Keywords: Credit spreads, term structure, interest rates, macroeconomic factors, financial leverage, volatility, dynamic factor mode, Kalman filter.
This paper presents an internally consistent analysis of the economic determinants of the term structure of credit spreads across
different credit rating classes and industry sectors. Our analysis proceeds in two steps. First, we extract three economic factors
from 13 time series that capture three major dimensions of the economy: inflation pressure, real output growth, and financial market
volatility. In the second step, we build a no-arbitrage model that links the dynamics and market prices of these fundamental sources of
economic risks to the term structure of Treasury yields and corporate bond credit spreads. Via model estimation, we infer the market
pricing of these economic factors and their impacts on the whole term structure of Treasury yields and credit spreads.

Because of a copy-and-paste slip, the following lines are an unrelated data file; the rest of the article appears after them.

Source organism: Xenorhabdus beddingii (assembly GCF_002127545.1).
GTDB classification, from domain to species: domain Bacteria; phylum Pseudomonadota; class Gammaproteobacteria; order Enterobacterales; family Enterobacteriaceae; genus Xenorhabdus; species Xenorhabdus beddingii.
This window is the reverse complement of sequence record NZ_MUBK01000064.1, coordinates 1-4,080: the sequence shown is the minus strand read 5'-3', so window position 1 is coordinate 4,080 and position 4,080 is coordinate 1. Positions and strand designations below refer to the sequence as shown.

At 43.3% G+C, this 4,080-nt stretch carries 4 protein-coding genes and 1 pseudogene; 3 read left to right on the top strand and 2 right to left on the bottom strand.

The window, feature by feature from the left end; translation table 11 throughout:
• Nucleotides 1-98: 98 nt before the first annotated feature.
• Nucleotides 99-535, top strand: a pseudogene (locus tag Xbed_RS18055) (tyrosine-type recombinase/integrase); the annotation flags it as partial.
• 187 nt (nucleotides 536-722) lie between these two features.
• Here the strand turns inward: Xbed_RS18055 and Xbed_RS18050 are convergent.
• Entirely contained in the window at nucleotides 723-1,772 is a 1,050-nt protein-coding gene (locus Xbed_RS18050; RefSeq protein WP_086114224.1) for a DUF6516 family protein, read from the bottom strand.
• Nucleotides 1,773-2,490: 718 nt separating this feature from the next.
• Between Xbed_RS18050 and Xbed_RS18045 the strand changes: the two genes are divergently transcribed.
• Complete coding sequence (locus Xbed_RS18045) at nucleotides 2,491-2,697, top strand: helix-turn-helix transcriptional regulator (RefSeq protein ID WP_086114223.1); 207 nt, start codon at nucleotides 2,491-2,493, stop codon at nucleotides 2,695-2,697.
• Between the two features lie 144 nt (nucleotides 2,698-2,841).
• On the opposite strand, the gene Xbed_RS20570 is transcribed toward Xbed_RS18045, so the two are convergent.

Estimation shows that positive inflation shocks increase both Treasury yields and credit spreads across all maturities and credit rating classes.
Positive shocks on the real output growth also increase the Treasury yields, more so at short maturities than at long maturities.
The impacts on the credit spreads are positive for high credit rating classes, but become negative and increasingly so at lower creditrating
classes. The financial market volatility factor has small positive impacts on the Treasury yield curve, but the impacts are strongly
positive on the credit spreads, and increasingly so at longer maturities and lower credit rating classes.
Finally, when we divide each rating class into two industry sectors: financial and corporate, we find that with in each rating class, the credit spreads in the financial
sector are on average wider and more volatile than the spreads in the corporate sector. Estimation further shows that the term structure of
credit spreads in the financial sector is more responsive to shocks in the economic factors.
Full paper (474 KB PDF)
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Last update: December 19, 2005